HuJI-B grew and spread between 1992 and 1998. At the same time, two armed groups of Rohingyas were organized and active around the Myanmar border. These were the Rohingya Solidarity Organisation (RSO) and the Arakan Rohingya National Organisation (ARNO). HuJI-B and the Rohingya rebels worked in collusion. Media later reported of huge funds coming through NGOs from the Middle East in the name of aid for Rohingya refugees. In 2003, 2004 and 2005, BDR and RAB recovered huge caches of arms and ammunition from Naikhangchhari jungles. It is assumed these were of the Rohingya militant groups.
Sabotage starts, 13 attacks in 6 years: Sources in various security forces say that inner conflict over funds and other issues broke out within the Arakan-based organisations around 1998. HuJI-B then moved away from Arakan and upped its activities within Bangladesh. Its first sabotage was the bomb blast at the Udichi programme in Jessore on 6 March 1999 in which 10 persons were killed and over a hundred injured. Awami League was in the government at the time. The people at the time were not clear about militant activities and the government put the blame on BNP leader Tariqul Islam and others.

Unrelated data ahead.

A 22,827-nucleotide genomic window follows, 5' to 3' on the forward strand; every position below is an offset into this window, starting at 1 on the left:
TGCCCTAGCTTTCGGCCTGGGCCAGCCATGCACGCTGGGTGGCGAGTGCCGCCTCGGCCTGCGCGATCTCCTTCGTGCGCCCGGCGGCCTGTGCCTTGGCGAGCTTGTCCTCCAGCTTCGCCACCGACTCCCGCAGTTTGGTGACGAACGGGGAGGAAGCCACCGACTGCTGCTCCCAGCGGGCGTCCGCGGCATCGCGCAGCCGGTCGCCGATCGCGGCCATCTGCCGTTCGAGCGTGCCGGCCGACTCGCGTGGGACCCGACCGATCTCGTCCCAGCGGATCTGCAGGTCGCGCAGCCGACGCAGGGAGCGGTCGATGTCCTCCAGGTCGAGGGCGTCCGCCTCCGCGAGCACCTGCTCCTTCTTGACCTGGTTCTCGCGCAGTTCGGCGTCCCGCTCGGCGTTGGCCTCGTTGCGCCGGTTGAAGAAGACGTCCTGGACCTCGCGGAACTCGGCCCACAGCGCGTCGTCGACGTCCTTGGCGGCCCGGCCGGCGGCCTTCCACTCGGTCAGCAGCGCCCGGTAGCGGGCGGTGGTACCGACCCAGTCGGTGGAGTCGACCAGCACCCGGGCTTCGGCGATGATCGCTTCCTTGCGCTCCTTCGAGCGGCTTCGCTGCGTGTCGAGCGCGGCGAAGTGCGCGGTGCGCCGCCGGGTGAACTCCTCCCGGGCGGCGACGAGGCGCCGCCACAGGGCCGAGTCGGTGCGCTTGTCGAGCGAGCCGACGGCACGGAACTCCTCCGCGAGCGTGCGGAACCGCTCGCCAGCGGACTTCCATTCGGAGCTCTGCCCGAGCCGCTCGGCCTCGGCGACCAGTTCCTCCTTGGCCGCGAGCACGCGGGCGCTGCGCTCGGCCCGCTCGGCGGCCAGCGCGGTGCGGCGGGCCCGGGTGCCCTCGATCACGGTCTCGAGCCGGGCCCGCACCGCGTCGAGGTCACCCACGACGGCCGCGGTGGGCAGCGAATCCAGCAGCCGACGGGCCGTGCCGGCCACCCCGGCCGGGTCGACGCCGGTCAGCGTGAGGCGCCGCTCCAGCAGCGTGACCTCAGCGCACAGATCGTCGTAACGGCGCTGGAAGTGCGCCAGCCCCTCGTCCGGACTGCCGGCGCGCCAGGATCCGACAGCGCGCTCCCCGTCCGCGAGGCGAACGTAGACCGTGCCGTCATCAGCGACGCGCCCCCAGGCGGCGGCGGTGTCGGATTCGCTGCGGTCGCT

Seven months after the Udichi incident, on 8 October eight were killed in a bomb blast at the Ahmediya mosque in Khulna. Then on 20 July 2000, the names of Harkatul Jihad and Mufti Hannan came to the limelight when bombs were found planted near a public meeting site of prime minister Sheikh Hasina in Kotalipara, Gopalganj and at the helipad there. The Awami League government at the time failed to arrest Mufti Hannan. Next on 14 April 2001, bombs were exploded during Bengali new year celebrations at the Ramna park venue in Dhaka, on 3 June at the Baniyachar church in Gopalganj and on 16 June at the Awami League office in Narayanganj.
In six years, HuJI-B carried out 13 bomb and grenade attacks, including the bomb blast on 27 January 2005 at a public meeting in Habiganj in which former finance minister SAMS Kibria was killed. The BNP-Jamaat government was in power at the time. A total of 109 persons were killed in these attacks in this span of time, with over 700 injured. Many were crippled permanently.
The biggest and most destructive attack carried out by HuJI was on 21 August 2004 at the public meeting of Sheikh Hasina who was leader of the opposition at the time. The grenade attack left 22 dead, with a few hundred Awami League leaders and activists, including Sheikh Hasina, injured. The name of Arges grenades cropped up then. Such a grenade was used to attack the British High Commissioner at the time, Anwar Chowdhury, on 21 May 2004 at the Hazrat Shahjalal shrine in Sylhet. It was later revealed that the consignments of these grenades came from Pakistan.